Justified & Ancient
- Nov 23, 2005
- Under the highest tree top in Kent
I’ve nothing against Prof Brian Cox. He at least has a verifiable scientific background and seems comfortable in front of the camera. Far better than the vacuous luvvies, with no idea about the subject who are doing quiz shows on a Friday and fronting a science programme on a Tuesday.Well, honestly, I’m shocked! I didn’t know Brian Cox (physicist) rubbed so many people up the wrong way! But we love Brian Cox the actor? - well I do anyway, he’s certainly brilliant in Succession. I actually really like Brian the physicist. I never got a feeling of him being condescending, I just felt he was trying to make science less confusing and more palatable, encourage enthusiasm even, in those who’d normally dismiss it as boring or just not their thing. However I don’t like the way he outright dismisses ghosts, and it does sound like he dismisses intelligent life on other planets?! Hmm ok, I’m not liking him quite as much, especially if he’s lecturing us about climate change and driving around in gas guzzling beasts...
Seriously now, I started this thread as I’ve been wavering in these last few years between being a believer in ghosts, the afterlife, God, something after death - whatever it may be, and worrying my head off that there’s just nothing. I’ve just been feeling very confused, where once I was so certain. Then to read Prof. Cox’s views on ghosts, well I think I just needed to hear alternative views and I know you guys know what you’re on with and give an intelligent argument! I genuinely appreciate all your replies, thank you
The problem seems to lie with the production values, if the presenter wants to convey the sense of numinous that Sagan talked about when observing the cosmos (and which some describe on witnessing UFOs, Ghosts, Cryptids, etc.) the answer seems to be in special effects, these get combined with some ego stoking shots of them gazing for long periods at said effects and the result, IMO becomes ridiculous.
I’ve posted elsewhere that the effect on people of seeing Saturn and its rings through a telescope seems to have a far more visceral effect on people than some of the stunning imagery from NASA. The special effects are pretty but will never replace the real experience. As Sky at Night says - “Go outside and look up.”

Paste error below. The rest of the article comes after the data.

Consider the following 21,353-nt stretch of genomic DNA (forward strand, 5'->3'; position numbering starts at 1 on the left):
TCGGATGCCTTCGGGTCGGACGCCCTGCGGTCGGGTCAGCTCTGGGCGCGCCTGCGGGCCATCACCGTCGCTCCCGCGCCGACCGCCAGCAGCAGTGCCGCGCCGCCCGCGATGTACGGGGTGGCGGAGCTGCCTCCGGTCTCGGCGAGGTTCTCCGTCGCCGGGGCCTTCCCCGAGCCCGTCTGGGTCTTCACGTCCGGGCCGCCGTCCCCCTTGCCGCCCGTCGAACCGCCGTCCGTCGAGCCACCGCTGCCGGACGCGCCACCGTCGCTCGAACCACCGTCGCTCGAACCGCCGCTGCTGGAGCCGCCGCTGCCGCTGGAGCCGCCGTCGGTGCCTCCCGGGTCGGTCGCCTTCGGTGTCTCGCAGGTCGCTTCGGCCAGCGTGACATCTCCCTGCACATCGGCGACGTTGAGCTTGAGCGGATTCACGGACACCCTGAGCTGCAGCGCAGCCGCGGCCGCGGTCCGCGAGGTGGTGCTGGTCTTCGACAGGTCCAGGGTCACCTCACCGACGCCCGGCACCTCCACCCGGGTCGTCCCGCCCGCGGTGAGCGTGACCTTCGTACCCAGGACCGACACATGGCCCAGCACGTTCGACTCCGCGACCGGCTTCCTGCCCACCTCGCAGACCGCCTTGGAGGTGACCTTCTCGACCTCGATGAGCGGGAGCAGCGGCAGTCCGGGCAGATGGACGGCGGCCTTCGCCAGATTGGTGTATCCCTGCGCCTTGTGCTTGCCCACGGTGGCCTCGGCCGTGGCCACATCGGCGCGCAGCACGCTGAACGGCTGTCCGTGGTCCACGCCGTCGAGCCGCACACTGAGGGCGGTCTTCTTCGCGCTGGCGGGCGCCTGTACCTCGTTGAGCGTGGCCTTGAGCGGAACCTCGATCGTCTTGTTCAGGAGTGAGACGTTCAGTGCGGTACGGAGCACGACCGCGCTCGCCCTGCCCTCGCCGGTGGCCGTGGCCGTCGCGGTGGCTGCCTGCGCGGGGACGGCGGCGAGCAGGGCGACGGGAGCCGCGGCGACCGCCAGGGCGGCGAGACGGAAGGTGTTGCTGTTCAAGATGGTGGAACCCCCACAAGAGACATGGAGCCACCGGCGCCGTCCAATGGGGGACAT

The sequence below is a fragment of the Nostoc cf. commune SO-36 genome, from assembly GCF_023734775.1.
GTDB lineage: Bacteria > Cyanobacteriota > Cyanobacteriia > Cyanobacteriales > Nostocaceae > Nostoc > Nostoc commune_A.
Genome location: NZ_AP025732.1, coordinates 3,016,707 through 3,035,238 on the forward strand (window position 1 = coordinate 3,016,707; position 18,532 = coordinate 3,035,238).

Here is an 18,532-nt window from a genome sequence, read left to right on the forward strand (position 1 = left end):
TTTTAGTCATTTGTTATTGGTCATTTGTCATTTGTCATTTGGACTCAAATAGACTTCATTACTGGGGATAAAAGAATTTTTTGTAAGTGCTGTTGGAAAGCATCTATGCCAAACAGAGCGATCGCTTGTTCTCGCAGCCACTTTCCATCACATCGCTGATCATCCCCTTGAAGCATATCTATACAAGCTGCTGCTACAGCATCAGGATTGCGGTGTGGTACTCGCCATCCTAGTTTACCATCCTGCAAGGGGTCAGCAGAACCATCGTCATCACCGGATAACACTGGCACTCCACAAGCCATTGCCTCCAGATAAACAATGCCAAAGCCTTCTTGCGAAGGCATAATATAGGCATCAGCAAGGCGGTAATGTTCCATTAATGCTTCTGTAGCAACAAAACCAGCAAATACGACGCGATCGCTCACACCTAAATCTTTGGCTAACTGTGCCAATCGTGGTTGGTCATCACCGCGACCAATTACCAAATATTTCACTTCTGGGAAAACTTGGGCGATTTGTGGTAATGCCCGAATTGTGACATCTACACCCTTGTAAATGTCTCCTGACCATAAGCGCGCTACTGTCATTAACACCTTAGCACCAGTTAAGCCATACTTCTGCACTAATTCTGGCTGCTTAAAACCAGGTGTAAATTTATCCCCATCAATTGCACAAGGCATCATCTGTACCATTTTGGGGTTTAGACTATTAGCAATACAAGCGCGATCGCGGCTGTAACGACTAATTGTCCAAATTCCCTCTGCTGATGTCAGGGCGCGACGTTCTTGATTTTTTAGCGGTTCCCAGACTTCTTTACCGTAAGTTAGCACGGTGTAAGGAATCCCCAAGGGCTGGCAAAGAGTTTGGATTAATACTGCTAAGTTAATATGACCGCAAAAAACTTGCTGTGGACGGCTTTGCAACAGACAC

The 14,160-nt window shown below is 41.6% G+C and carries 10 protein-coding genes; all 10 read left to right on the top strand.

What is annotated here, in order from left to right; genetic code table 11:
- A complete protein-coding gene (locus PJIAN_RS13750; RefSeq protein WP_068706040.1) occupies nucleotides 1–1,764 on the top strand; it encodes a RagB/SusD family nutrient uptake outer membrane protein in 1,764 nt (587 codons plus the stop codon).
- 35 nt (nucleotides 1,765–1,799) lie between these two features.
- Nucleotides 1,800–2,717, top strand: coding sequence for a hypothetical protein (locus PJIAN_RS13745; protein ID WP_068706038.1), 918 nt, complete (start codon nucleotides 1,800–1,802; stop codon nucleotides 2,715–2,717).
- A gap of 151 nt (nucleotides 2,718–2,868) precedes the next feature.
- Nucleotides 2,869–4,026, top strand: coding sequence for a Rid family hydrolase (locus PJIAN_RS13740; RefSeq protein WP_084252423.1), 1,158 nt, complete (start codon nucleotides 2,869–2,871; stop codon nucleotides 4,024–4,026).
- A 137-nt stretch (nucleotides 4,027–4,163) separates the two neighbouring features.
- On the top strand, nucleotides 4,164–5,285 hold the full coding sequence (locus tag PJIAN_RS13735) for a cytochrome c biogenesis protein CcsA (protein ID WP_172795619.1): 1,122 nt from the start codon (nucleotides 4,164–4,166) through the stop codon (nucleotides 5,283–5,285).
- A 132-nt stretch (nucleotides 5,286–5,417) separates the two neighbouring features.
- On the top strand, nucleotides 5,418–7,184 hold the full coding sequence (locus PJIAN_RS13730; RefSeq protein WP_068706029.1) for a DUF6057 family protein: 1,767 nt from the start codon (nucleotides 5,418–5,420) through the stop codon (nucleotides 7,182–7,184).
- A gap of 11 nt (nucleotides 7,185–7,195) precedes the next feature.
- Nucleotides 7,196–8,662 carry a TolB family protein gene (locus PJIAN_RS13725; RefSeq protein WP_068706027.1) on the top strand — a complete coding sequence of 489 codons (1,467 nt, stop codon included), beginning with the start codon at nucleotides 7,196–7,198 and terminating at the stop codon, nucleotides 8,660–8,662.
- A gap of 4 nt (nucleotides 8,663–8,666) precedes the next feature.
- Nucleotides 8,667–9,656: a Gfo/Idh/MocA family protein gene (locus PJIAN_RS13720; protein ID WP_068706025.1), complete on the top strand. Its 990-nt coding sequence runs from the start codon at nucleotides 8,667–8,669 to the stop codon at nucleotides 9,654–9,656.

The result of all this, apart from a fairly tedious TV programme, is that the presenter tends to get their opinions sought after and probably feels beholden to give them as part of their TV persona.
I’m sure there are nearly as many views on ghosts from scientists as there are scientists but most will never be asked or won’t be drawn because of their funding stream. (Wasn’t there a well known physicist who had a horseshoe on his wall and when asked whether he believed in it replied “No, but it can’t hurt to have it there.”
Once you’ve become a media expert it is probably difficult to have an opinion that isn’t picked up on or to not have an opinion, even if it’s on something you know nothing about. Consider:
“Prof X, what are your opinions on the plight of pig farmers in Norfolk?”
Will your TV producers be happy with “How should I know I’m a cosmologist?” Which may prompt a media response of “Not asking Prof X anything again, some expert, Tracey from facebook knows a lot about it.”
However if the answer is “I guess they need support.” There is a story “Prof X supports Norfolk pig farmers”. And a nice lot of publicity however the comment is received.
I think Prof Cox has just got sucked into the media machine that just goes on producing increasingly dumbed down content and promotes a cult of personality; and he isn’t the only one.
Getting rather off topic but I think that explains why his views on ghosts are getting disproportionate interest.
Brian Cox, actor was a convincing Hannibal Lector as well!